Last week, Qt Company announced they were deprecating Qbs, and in its place would begin focusing their efforts on CMake support. It must have been a difficult call to make; a lot of time and effort has been invested into Qbs over the past 6+ years: design, implementation, support, and Qt Creator integration among others. Not to mention, any teams out there who may have invested their own time and energy into creating projects with Qbs. They now get a surprise migration project added to their plate. The general reaction on the mailing list is pretty pissed off. As for myself, I’m glad to see the project promoting CMake as their primary build system.
Today, qmake is the official, primary build tool for Qt; for applications and framework alike. The tool generates platform appropriate Makefiles, project files for IDEs, and runs tools for code generation (supporting widget ui files, meta-object classes for QObjects, and resource files). Replacing qmake has been a long time coming, there’s probably been discussion concerning it’s potential successor longer than I’ve been programming in Qt! Almost a decade ago, there was a blog post detailing the neccessary criteria for potential replacements. The main points were as follows:
- Avoid a “proprietary” language
- Promote good IDE integration
- Build projects directly
- Support for distributed build systems
- Support cross-compiling
- Support pkg-config
- Generate deployment packages / installers
- Provide configuration of projects
Meanwhile, many projects were adopting CMake as the build tool of choice. CMake is a cross-platform build system, much like qmake. First released back in 2000, it’s an open-source project, of which KitWare is perhaps the most visible contributor. The earliest mention of Qt I can find in CMake’s blog goes way back to July 2006 for the 2.4.2 release. The occasion for this event was KDE had chosen CMake as it’s build system, a very large, complex project to support. CMake support for Qt has continued to improve over time, to the point where it’s included in the Qt Creator IDE alongside Qbs. Anecdotally, when I encounter libraries or applications built with Qt, I find they’re built with CMake far more frequently than qmake or Qbs.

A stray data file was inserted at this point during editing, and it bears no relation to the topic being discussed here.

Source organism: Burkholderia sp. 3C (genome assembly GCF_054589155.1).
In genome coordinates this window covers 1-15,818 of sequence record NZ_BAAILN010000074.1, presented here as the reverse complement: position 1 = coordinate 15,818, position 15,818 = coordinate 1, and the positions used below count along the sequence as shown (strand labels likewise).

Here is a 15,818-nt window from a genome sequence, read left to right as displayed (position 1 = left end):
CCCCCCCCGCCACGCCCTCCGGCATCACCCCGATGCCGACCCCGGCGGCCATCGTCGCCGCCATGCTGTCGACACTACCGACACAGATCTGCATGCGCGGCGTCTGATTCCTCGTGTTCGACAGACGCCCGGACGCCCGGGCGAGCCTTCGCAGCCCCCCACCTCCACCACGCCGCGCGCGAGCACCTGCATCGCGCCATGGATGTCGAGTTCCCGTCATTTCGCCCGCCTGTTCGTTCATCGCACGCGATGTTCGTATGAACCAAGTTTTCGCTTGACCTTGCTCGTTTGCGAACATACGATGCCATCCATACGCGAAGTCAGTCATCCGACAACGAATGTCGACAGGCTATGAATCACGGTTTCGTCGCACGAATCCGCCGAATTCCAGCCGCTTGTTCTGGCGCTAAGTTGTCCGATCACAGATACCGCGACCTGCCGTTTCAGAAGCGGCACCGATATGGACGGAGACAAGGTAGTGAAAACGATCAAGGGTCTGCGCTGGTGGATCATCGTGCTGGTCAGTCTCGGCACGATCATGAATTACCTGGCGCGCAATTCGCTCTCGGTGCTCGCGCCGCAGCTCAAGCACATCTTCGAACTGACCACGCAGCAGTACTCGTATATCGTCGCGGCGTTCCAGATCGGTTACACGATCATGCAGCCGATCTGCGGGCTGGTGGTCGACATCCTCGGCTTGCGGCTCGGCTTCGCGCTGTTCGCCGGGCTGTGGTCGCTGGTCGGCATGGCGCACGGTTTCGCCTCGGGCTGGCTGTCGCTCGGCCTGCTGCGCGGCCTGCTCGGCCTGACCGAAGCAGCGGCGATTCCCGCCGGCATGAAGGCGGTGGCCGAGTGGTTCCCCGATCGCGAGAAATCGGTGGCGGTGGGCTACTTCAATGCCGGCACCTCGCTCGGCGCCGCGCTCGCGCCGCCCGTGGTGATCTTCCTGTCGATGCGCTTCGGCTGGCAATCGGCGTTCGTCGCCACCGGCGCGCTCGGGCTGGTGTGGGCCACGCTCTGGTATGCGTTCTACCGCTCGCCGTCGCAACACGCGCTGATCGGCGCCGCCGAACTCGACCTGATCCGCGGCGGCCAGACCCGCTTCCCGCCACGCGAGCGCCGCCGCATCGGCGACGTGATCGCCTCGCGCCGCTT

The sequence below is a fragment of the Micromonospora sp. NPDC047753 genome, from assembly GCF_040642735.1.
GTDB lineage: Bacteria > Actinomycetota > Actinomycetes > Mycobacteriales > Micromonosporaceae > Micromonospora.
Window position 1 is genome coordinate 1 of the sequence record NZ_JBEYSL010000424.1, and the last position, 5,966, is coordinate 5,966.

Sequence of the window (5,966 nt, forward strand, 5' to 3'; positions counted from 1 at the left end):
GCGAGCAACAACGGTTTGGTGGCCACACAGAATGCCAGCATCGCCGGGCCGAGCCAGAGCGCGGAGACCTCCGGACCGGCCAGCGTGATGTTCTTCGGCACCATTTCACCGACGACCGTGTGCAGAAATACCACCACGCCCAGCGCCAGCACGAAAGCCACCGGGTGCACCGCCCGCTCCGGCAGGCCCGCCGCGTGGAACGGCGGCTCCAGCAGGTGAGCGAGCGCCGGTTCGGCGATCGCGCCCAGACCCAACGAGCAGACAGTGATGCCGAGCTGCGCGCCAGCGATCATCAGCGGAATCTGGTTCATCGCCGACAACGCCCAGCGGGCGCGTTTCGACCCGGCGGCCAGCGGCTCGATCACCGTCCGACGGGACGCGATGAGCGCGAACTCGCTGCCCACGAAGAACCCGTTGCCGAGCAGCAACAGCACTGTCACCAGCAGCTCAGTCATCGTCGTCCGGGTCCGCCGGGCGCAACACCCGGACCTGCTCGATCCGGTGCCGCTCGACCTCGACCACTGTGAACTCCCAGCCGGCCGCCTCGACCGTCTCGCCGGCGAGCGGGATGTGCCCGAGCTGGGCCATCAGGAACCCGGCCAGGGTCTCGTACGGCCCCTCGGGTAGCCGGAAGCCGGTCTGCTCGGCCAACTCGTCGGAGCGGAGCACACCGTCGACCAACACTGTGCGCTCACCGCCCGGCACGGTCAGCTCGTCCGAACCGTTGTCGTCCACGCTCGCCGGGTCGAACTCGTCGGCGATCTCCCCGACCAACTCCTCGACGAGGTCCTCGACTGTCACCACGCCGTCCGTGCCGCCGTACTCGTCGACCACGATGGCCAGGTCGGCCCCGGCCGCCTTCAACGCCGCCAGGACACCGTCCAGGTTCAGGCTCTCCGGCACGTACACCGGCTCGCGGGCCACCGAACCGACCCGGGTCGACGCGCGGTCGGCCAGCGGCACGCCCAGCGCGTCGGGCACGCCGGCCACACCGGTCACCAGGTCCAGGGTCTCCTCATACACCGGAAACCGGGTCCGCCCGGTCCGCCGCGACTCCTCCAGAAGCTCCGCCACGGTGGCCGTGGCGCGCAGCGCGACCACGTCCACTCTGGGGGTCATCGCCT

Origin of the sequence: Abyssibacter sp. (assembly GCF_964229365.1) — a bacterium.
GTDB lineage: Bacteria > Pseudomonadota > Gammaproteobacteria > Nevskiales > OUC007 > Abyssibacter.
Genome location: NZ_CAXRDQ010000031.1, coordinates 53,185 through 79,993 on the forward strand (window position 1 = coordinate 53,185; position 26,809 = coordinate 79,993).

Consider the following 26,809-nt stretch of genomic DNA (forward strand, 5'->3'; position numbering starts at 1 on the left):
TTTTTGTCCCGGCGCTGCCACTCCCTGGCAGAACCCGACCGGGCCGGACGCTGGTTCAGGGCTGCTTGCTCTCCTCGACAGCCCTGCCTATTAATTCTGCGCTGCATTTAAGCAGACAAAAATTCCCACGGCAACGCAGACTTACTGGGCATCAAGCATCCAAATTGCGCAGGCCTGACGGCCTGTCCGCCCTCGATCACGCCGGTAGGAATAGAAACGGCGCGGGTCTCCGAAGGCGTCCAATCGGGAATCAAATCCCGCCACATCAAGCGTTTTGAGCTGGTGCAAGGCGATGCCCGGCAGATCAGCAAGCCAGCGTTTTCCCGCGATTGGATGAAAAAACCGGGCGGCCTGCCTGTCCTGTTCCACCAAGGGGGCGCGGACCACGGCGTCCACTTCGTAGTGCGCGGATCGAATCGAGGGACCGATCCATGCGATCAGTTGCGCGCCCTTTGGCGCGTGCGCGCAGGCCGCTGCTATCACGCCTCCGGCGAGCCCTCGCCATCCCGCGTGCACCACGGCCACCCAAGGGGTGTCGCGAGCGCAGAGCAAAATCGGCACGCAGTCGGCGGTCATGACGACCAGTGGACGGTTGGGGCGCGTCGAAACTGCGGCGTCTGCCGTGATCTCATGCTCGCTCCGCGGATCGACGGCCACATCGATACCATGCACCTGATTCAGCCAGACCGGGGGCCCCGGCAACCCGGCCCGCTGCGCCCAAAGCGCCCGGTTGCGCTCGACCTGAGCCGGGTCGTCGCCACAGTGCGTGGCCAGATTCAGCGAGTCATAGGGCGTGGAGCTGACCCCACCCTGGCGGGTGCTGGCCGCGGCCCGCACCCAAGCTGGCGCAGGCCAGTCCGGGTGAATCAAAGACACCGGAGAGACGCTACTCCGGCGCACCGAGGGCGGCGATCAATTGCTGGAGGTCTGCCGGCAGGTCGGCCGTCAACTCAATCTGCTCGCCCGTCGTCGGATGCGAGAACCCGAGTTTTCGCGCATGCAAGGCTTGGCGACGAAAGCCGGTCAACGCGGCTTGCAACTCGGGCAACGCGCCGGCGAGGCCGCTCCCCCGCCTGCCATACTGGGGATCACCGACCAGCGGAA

When we evaluated potential build tools at my current employer back in 2013, we considered the complexity of our product, community support / adoption for the build tool, and available IDE support. It was more important for a candidate to have been battle tested by large projects, than for it to be a perfect tool. While we make extensive use of Qt in our platform, there are significant portions that are vanilla, modern C++. We did not want to force non-Qt developers to deal with the additional cognitive overload of tooling / environment configuration that was irrelevant to their work. Developers focusing on areas other than the application platform wouldn’t need the additional tooling, libraries, and licenses that come with commercial Qt development. It needed to not only support Qt, but provide reasonable integration for RTI Connext DDS, and other 3rd party libraries / frameworks. The ease of generating sources from IDL in CMake was something that impressed us early on, as demonstrated in a recent post. After a short period of R&D, it was quickly apparent that CMake gave us what we needed in a build system.
I’m pretty happy with the outcome of this bet, and I predict the Qt Project will be as well. CMake has come really far in the past five years. In particular, I’m especially proud of a build system refactor we undertook earlier this year, where adopting Modern CMake practices greatly simplified, and optimized, the development experience with our platform. Our other big dependency, RTI Connext DDS, has begun providing CMake modules out of the box, further simplifying our work. Seeing these improvements in CMake 3.0 and beyond, I suspect Qt Company realized that the community had already voted with their time, energy, and adoption of CMake. Qt Company could choose to create their own bespoke build system, or that same effort could instead be put towards continuing to push the Qt Framework forward. I’m excited to see where this change of focus leads, and look forward to building Qt without needing to bootstrap qmake.